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Healthy Eating for the Holidays


Alvina Begay, R.D.

It is very easy to overeat during the holidays. Food seems to be everywhere. Holiday parties are filled with tasty foods and treats and calorie-laden drinks. And, let’s not forget all the gifts of home-baked sweets and traditional holiday recipes. No matter how disciplined a person may be, it is not easy to ignore all those beautiful and delicious holiday foods. Even just one small taste of several tasty treats can add up to more than someone wants to eat.

Eating tips to get you through the holidays:

• Don’t arrive at parties on an empty stomach; this can lead to overeating. Eat a light snack before going to parties - fresh fruit or vegetables are best.

• Reduce the fat in recipes when baking and cooking:
o Use low-fat food products
o Trim the fat off meat
o Use applesauce or other fruit puree instead of oil in breads, cakes and brownies.
o Use three egg whites in place of an egg yolk when baking

• Select small portions of your favorite foods and treats. If you choose to overindulge, make it worthwhile by eating something you really like.

• Eat slowly: take small bites and chew slowly. If you eat slowly you will be able to experience the feeling of being full and then you won’t raid the dessert table and will be able to eat in moderation.

• Leave the table when you are done.

• Make a plate of your favorite items and don’t socialize around the food table where you will be tempted to eat more and be unaware of how much you actually ate.

Drinking tips to get you through the parties:

• Use water or diet soda in mixed drinks as they will not add calories to your drink.

• Because most holiday beverages have excessive calories limit your consumption to only a few drinks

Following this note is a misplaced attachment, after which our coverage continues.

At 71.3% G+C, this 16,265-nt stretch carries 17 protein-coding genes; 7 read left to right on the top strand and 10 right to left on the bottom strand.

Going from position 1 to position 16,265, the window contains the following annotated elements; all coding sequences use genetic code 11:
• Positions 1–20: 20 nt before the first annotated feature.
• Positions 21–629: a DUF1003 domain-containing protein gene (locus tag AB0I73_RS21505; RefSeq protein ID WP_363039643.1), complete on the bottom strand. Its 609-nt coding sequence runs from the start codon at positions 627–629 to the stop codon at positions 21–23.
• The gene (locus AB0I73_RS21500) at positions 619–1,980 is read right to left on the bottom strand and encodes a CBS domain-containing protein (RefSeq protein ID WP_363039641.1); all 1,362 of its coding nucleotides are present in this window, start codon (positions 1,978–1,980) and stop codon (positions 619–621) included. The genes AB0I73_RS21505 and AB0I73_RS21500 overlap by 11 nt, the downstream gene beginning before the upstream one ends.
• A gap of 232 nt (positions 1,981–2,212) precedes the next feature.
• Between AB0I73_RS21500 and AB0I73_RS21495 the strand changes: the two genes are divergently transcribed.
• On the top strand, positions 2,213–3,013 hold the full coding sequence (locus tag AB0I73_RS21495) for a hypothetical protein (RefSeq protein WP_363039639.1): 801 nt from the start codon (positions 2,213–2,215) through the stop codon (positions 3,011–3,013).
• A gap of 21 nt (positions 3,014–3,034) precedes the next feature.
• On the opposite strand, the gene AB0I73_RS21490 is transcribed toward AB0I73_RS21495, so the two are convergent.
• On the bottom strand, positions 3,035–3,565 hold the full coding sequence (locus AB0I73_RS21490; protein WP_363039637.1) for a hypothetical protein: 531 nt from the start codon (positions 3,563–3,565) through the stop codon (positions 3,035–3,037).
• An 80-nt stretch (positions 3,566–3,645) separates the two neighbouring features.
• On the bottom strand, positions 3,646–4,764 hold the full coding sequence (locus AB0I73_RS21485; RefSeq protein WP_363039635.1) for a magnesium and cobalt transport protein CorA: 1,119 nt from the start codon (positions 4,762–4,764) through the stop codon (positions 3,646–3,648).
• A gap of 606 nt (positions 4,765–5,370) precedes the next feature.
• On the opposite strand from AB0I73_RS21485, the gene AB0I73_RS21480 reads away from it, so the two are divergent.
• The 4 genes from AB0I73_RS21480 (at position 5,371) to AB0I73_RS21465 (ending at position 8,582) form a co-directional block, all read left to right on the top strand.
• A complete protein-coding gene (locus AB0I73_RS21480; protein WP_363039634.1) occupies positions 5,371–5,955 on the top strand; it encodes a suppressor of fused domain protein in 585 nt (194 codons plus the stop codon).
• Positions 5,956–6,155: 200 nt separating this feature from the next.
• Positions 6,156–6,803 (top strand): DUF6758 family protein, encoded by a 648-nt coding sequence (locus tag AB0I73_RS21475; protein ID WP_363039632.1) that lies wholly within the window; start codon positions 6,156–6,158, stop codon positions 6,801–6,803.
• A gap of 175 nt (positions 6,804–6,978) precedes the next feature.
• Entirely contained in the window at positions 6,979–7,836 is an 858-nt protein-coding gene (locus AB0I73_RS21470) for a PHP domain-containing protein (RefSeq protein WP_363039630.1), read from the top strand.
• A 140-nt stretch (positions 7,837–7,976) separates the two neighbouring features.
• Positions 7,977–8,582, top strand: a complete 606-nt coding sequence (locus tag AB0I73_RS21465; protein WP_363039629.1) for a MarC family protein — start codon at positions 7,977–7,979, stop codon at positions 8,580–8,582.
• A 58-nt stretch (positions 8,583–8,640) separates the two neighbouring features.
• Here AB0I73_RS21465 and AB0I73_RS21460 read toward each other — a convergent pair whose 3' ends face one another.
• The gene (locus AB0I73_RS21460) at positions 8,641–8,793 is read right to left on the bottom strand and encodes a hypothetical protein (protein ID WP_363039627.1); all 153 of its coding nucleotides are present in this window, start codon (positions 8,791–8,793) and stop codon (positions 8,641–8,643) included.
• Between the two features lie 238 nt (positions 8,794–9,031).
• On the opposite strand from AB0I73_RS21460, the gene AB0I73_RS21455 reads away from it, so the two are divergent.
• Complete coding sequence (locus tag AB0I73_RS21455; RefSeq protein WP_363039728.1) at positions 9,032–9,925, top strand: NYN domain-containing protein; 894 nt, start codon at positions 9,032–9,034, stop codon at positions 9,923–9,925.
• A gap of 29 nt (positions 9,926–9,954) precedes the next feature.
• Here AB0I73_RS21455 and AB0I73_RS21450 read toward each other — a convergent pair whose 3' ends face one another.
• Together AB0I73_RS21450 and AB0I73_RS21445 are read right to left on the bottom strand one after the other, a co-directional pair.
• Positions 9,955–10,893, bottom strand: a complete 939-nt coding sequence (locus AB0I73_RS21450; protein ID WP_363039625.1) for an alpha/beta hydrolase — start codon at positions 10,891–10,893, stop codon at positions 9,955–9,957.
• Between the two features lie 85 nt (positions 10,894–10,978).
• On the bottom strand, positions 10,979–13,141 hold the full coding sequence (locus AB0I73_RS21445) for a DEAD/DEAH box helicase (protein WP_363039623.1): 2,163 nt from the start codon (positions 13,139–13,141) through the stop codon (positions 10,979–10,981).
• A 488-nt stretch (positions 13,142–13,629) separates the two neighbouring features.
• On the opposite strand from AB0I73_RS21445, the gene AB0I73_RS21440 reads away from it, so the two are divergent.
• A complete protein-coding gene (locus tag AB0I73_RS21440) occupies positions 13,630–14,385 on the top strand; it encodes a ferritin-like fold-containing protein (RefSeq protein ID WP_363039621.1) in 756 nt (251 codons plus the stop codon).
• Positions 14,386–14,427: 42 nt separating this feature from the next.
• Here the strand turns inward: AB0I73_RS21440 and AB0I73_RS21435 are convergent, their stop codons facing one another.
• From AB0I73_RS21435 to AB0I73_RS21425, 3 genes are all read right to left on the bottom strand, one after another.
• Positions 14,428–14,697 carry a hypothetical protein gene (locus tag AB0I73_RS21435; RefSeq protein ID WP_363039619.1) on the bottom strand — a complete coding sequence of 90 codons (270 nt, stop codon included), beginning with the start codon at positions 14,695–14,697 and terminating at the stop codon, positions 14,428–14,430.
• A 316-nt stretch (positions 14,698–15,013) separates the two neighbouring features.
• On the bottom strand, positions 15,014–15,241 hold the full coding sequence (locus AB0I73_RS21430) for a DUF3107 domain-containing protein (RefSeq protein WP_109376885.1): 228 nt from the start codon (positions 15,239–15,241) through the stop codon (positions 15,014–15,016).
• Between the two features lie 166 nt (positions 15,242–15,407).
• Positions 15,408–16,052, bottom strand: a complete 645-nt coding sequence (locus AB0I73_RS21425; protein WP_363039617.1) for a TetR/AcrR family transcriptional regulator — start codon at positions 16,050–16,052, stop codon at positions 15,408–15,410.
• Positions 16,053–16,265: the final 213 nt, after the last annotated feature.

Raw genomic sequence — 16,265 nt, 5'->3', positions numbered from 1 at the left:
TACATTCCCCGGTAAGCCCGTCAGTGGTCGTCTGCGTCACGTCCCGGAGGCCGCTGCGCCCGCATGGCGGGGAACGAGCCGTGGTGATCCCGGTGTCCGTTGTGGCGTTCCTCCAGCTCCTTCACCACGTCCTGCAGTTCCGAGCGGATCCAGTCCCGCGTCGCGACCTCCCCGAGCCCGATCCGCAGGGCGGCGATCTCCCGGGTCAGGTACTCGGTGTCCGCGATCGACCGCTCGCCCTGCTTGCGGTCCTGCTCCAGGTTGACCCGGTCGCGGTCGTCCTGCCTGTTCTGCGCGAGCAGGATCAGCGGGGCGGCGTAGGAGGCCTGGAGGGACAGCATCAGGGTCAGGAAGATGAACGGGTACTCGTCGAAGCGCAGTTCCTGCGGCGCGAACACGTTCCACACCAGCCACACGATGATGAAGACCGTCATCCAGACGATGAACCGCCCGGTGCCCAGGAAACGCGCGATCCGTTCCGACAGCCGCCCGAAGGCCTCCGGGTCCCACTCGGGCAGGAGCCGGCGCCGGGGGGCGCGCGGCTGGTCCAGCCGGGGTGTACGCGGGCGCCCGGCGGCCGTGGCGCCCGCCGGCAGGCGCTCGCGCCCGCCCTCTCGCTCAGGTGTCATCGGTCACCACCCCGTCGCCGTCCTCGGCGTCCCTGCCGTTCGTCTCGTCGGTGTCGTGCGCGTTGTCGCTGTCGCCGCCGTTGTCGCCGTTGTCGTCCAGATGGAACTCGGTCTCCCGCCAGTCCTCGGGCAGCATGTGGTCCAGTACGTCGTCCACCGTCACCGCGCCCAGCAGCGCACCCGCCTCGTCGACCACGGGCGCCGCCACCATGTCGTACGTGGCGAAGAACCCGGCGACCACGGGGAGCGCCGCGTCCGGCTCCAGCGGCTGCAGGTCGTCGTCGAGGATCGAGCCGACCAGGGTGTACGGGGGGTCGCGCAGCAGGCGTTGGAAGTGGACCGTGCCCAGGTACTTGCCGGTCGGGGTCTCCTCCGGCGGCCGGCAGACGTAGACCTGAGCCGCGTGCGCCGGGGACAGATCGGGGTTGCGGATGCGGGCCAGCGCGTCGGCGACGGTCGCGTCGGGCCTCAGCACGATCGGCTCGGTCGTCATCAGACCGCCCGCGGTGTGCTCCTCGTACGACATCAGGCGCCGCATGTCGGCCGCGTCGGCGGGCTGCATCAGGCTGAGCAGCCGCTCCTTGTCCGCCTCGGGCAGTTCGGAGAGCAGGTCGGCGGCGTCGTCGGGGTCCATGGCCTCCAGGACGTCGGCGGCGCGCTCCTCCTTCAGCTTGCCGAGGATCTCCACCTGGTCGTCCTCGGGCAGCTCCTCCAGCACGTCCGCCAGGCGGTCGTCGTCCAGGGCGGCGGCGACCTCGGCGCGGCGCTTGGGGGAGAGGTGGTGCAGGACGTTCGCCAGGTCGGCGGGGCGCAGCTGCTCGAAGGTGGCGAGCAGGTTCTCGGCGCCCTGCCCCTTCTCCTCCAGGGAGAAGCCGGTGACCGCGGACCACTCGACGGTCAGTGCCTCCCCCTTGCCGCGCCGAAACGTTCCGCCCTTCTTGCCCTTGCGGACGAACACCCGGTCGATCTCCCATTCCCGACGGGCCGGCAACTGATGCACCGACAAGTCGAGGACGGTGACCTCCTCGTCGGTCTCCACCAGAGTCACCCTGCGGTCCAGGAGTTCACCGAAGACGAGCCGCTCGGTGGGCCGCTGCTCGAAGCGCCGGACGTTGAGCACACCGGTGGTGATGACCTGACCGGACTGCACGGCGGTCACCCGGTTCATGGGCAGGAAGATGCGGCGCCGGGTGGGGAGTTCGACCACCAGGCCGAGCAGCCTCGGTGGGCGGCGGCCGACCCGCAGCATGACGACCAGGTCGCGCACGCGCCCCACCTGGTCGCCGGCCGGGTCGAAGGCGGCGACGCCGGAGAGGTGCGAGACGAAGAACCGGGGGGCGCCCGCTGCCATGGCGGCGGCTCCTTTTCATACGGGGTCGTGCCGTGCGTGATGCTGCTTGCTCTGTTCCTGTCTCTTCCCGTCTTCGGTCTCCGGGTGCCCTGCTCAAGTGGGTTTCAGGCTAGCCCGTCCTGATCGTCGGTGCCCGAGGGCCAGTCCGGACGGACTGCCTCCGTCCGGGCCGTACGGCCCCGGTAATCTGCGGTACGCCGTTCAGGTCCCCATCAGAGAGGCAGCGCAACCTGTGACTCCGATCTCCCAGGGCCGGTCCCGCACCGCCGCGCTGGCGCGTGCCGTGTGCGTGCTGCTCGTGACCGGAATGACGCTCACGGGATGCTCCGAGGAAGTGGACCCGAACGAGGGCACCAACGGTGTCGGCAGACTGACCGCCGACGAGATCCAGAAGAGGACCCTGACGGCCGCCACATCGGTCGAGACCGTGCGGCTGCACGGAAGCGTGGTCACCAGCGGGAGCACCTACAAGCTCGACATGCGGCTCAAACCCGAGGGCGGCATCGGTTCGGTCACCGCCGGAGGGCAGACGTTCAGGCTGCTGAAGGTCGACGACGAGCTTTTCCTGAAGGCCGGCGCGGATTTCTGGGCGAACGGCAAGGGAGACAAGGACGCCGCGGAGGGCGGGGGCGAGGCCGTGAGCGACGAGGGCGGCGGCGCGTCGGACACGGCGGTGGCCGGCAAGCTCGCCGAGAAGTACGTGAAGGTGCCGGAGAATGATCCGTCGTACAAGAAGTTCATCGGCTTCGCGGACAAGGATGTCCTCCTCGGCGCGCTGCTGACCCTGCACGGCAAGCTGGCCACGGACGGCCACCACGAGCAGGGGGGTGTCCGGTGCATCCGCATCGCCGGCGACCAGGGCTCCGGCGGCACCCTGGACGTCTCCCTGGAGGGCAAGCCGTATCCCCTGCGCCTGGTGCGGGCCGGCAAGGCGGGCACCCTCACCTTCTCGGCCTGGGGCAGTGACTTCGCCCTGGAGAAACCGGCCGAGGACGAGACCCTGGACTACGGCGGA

• Be aware of how many calories you are drinking
o Mixed drinks, wines and liquors have about 140-450 calories per glass.
o Drinks in punch bowls usually are full of sugar and calories – try diluting them with ice or water or diet tonic water

Take time for exercise:

It is easy to get so busy that exercise seems to be put on the back burner. However, during this busy, often stressful and food-tempting season, exercise is even more important. Not only will it help burn off some of those calories consumed, but exercise also eases stress, promotes good digestion and brings a sense of well-being.

• Add physical activity into your daily routine. Adults are encouraged to exercise 30 minutes a day.

• Make an afternoon or evening walk with friends and family a tradition.

Celebrate people – not food!

Think about the people you are with and celebrate the moment, rather than the food and the drink. The holidays are about spending time with those you love and care about. Have fun and make an effort to meet new people and share memories with family and friends. Happy Holidays!

Alvina Begay, R.D., is a registered dietitian in Flagstaff Medical Center’s Nutrition Services Department. For more information, call Behavioral Health Services at 213-6400.

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